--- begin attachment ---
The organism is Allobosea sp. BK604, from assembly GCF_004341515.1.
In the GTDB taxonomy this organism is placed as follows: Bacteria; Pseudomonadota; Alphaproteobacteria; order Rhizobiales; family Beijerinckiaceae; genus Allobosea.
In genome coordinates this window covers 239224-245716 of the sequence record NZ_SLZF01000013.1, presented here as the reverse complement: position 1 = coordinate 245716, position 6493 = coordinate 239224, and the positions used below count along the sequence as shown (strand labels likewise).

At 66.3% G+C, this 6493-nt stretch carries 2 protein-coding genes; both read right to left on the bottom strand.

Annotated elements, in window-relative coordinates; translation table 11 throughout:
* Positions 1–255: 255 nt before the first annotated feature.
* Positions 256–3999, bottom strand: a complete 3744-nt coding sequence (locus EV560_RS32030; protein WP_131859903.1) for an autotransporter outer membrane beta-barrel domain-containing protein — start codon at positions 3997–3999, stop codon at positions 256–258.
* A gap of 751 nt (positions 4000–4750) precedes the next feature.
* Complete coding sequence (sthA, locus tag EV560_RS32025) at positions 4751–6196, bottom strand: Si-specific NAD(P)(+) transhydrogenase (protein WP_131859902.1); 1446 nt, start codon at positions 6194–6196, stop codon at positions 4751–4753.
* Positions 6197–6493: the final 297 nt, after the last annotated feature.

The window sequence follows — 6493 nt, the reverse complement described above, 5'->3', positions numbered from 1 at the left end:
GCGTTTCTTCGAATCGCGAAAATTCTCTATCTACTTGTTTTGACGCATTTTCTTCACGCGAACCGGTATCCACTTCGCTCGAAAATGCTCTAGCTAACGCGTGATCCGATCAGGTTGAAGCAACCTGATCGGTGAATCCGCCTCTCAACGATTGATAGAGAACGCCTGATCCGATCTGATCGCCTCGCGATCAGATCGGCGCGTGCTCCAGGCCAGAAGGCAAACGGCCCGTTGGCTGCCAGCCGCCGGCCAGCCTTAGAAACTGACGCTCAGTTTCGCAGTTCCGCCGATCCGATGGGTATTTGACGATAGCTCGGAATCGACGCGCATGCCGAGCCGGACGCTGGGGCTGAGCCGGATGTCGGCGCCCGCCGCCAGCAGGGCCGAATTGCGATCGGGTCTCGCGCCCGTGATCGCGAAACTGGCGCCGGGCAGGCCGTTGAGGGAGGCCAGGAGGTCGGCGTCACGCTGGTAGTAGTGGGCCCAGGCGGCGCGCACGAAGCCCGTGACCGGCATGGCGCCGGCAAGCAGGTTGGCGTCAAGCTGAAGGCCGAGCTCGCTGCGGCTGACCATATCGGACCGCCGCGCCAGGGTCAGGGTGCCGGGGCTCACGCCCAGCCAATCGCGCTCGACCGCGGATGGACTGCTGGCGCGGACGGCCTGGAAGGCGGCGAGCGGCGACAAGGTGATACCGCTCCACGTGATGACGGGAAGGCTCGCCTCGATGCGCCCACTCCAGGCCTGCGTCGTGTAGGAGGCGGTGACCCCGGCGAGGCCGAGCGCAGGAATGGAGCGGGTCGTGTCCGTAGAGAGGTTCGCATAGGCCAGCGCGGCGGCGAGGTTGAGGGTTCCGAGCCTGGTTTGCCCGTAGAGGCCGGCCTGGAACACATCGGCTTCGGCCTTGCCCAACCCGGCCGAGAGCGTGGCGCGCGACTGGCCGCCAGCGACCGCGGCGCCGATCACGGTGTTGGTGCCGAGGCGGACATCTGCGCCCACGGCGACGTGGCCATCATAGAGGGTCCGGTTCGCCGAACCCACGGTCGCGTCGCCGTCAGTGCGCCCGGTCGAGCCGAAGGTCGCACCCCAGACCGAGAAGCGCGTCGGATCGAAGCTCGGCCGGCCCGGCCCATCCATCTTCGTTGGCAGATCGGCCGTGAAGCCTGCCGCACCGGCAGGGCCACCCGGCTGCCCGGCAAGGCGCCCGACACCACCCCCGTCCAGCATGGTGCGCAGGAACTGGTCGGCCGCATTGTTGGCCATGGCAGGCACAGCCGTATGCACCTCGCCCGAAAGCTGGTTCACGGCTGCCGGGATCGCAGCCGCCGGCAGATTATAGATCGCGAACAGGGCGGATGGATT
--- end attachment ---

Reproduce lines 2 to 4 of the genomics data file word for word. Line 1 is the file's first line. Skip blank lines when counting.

In the GTDB taxonomy this organism is placed as follows: Bacteria; Pseudomonadota; Alphaproteobacteria; order Rhizobiales; family Beijerinckiaceae; genus Allobosea.
In genome coordinates this window covers 239224-245716 of the sequence record NZ_SLZF01000013.1, presented here as the reverse complement: position 1 = coordinate 245716, position 6493 = coordinate 239224, and the positions used below count along the sequence as shown (strand labels likewise).

At 66.3% G+C, this 6493-nt stretch carries 2 protein-coding genes; both read right to left on the bottom strand.